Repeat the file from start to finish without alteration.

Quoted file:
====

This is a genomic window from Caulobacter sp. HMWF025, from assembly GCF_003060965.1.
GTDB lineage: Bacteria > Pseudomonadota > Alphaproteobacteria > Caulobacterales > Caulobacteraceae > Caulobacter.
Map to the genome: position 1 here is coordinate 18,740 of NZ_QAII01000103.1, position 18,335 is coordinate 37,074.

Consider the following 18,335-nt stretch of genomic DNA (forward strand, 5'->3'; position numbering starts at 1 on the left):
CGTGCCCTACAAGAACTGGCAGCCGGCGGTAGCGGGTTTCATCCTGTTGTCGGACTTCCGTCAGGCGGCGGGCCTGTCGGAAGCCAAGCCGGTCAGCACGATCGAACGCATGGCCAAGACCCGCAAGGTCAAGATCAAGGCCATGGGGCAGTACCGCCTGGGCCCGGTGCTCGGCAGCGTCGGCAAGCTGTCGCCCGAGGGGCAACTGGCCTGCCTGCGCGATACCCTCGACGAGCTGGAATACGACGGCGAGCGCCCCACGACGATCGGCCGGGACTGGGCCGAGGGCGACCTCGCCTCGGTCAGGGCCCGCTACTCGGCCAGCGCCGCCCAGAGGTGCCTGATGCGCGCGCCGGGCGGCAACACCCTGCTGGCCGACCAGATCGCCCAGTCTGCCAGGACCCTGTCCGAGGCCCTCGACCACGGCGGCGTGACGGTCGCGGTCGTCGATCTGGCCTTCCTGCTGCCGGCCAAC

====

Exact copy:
This is a genomic window from Caulobacter sp. HMWF025, from assembly GCF_003060965.1.
GTDB lineage: Bacteria > Pseudomonadota > Alphaproteobacteria > Caulobacterales > Caulobacteraceae > Caulobacter.
Map to the genome: position 1 here is coordinate 18,740 of NZ_QAII01000103.1, position 18,335 is coordinate 37,074.

Consider the following 18,335-nt stretch of genomic DNA (forward strand, 5'->3'; position numbering starts at 1 on the left):
CGTGCCCTACAAGAACTGGCAGCCGGCGGTAGCGGGTTTCATCCTGTTGTCGGACTTCCGTCAGGCGGCGGGCCTGTCGGAAGCCAAGCCGGTCAGCACGATCGAACGCATGGCCAAGACCCGCAAGGTCAAGATCAAGGCCATGGGGCAGTACCGCCTGGGCCCGGTGCTCGGCAGCGTCGGCAAGCTGTCGCCCGAGGGGCAACTGGCCTGCCTGCGCGATACCCTCGACGAGCTGGAATACGACGGCGAGCGCCCCACGACGATCGGCCGGGACTGGGCCGAGGGCGACCTCGCCTCGGTCAGGGCCCGCTACTCGGCCAGCGCCGCCCAGAGGTGCCTGATGCGCGCGCCGGGCGGCAACACCCTGCTGGCCGACCAGATCGCCCAGTCTGCCAGGACCCTGTCCGAGGCCCTCGACCACGGCGGCGTGACGGTCGCGGTCGTCGATCTGGCCTTCCTGCTGCCGGCCAAC